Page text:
A PHD candidate has received a $10,000 grant and department of defense backing for tinnitus research.  There is probably more research being done on tinnitus at this time than all of the combined research that has been done in the past.  While this doesn’t provide us with a sure tinnitus cure at this point, it is at least a start in the right direction.  If you suffer from tinnitus or ringing in the ears, then you know how important it is that we find a complete cure for this debilitating and often life altering condition that we call tinnitus.

Even though no one has been able to cure tinnitus completely at this point, there are treatment options that can greatly improve your quality of life, so if tinnitus has interrupted your life and if you are suffering are experiencing a decrease in your quality of life as a result, then you have come to the right place.  We are constantly updating our site with the latest tinnitus news and treatment options.  While you may not be able to improve your conditions, we feel certain that you can improve your quality of life with the information that we have gathered here at the My Cure Tinnitus website.

We found an article that discusses the recent grant that Sarah Hayes has acquired, along with some additional information regarding the department of defense backing she is receiving as well.  Here is a small excerpt from the article that was located at www.medicine.buffalo.edu and it discusses this latest research grant.

A PhD candidate in neuroscience has received a $10,000 grant from the American Tinnitus Association to research the condition characterized by ringing or buzzing in the ears.

Sarah Hayes will use the award to investigate the causes of tinnitus, focusing on the 1 percent of people with the condition who hear these phantom sounds regularly at debilitating levels.

Defense Department Also Supporting Hayes’ Work

The U.S. government is so concerned with tinnitus that it is also backing Hayes’ research.

The Department of Defense granted the third-year PhD candidate a National Defense Science and Engineering Graduate Fellowship, which covers her tuition and provides an annual stipend.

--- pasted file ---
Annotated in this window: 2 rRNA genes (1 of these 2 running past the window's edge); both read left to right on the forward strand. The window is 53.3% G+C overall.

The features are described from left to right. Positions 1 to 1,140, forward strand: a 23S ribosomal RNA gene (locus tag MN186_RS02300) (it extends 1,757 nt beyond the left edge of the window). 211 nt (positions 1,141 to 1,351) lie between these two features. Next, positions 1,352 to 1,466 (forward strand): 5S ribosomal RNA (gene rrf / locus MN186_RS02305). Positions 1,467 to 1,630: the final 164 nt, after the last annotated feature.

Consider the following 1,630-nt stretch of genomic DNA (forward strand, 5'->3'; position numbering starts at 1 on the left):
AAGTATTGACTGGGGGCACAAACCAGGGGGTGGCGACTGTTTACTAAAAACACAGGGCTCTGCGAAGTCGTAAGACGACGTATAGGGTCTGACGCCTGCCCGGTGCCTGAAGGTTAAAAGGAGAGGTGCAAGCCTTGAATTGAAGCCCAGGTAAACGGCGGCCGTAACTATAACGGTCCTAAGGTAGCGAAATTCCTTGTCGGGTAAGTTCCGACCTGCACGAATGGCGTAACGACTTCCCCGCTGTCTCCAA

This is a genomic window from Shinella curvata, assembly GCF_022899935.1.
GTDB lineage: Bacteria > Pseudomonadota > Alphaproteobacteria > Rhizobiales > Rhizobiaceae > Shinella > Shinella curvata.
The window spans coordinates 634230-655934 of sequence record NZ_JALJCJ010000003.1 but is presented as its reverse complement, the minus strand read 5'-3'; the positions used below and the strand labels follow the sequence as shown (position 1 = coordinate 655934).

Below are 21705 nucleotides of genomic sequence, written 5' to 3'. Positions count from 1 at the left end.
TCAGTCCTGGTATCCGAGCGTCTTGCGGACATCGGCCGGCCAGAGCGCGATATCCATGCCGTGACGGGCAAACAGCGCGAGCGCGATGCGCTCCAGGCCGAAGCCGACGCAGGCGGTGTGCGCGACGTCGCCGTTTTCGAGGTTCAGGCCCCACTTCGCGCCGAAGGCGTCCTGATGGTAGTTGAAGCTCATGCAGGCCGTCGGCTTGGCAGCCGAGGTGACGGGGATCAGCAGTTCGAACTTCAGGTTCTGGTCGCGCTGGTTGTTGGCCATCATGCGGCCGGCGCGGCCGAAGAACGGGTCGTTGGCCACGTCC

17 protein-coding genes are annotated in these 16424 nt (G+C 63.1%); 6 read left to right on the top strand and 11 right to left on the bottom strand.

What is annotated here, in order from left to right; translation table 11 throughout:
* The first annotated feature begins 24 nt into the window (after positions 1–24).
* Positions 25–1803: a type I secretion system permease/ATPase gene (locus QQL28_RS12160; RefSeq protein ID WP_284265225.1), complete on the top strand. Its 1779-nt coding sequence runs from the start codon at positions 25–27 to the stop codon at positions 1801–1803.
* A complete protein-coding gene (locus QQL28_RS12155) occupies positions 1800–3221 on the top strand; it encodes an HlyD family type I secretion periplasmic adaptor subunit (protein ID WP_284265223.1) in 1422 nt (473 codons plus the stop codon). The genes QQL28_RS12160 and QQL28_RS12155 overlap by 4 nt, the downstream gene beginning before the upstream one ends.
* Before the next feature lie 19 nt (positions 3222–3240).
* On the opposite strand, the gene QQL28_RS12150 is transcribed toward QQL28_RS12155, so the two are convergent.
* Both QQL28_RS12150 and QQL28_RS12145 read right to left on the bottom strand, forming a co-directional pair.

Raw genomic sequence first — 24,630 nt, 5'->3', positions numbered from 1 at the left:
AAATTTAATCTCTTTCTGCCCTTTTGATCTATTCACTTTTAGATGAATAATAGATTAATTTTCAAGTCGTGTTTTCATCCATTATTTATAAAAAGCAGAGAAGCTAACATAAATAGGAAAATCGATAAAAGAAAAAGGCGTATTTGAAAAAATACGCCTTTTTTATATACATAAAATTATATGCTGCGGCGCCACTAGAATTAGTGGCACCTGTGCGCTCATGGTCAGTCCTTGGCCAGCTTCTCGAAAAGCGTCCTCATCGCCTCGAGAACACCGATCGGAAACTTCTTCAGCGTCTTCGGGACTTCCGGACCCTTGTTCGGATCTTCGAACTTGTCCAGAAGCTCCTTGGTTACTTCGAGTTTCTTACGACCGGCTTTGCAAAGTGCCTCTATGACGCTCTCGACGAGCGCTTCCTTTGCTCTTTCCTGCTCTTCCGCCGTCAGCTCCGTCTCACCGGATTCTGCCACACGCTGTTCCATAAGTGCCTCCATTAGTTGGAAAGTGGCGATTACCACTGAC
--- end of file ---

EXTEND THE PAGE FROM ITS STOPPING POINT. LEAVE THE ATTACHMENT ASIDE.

A large number of military personnel suffer from tinnitus—which been linked to noise-induced hearing loss—due to their exposure to blasts and explosions.

Pioneering UB Researcher Introduced Her to Field

Hayes became interested in tinnitus while working in the lab of Richard Salvi, PhD, SUNY Distinguished Professor of Communicative Disorders and Sciences and a member of the international Tinnitus Research Initiative.

“I wanted to do research that is clinically relevant—research with the goal of helping people suffering from a disorder or helping to find cures for different neurological disorders,” she says.  You can read the rest of the original article here.

One of the highest rates of tinnitus is found in military personnel, particularly those that are returning from war time conditions where they are exposed to loud explosions and other war time noises on a regular basis.  The second highest rate of tinnitus is found in musicians, but tinnitus is a growing problem for people of all walks of life, including myself, thus my interest in finding a tinnitus cure.  We are simply excited to report that there is a large amount of research going on at present in the area of tinnitus, so don’t lose hope if you have tinnitus.

We hope that the news of a $10,000 grant and department of defense backing for tinnitus research is as exciting to you as it is to us, and with more research starting up on an almost weekly basis as of late, we feel that a more permanent treatment option is just around the corner.  In the interim, if you are suffering from a decreased quality of life at the expense of tinnitus symptoms, we encourage you to explore our website further, as we have quite a few options that many people are using to help with their tinnitus symptoms, thus improving their overall quality of life.

Tinnitus Research Options

Tinnitus Research Options

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